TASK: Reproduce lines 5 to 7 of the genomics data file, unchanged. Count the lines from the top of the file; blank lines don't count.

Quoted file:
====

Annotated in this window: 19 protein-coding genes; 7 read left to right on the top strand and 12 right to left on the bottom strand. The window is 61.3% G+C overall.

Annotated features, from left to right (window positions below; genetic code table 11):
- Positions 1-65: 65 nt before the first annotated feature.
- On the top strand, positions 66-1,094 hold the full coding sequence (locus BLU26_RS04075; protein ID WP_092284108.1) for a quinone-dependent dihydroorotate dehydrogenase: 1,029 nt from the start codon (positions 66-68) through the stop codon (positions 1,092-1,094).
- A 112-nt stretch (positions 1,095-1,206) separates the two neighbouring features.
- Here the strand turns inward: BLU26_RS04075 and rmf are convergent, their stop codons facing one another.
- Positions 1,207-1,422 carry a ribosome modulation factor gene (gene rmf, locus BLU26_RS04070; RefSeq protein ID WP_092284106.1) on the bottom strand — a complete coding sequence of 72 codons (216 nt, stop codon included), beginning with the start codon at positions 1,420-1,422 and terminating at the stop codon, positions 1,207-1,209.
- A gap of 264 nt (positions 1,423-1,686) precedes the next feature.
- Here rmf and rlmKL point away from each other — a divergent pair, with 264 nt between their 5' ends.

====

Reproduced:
- A 112-nt stretch (positions 1,095-1,206) separates the two neighbouring features.
- Here the strand turns inward: BLU26_RS04075 and rmf are convergent, their stop codons facing one another.
- Positions 1,207-1,422 carry a ribosome modulation factor gene (gene rmf, locus BLU26_RS04070; RefSeq protein ID WP_092284106.1) on the bottom strand — a complete coding sequence of 72 codons (216 nt, stop codon included), beginning with the start codon at positions 1,420-1,422 and terminating at the stop codon, positions 1,207-1,209.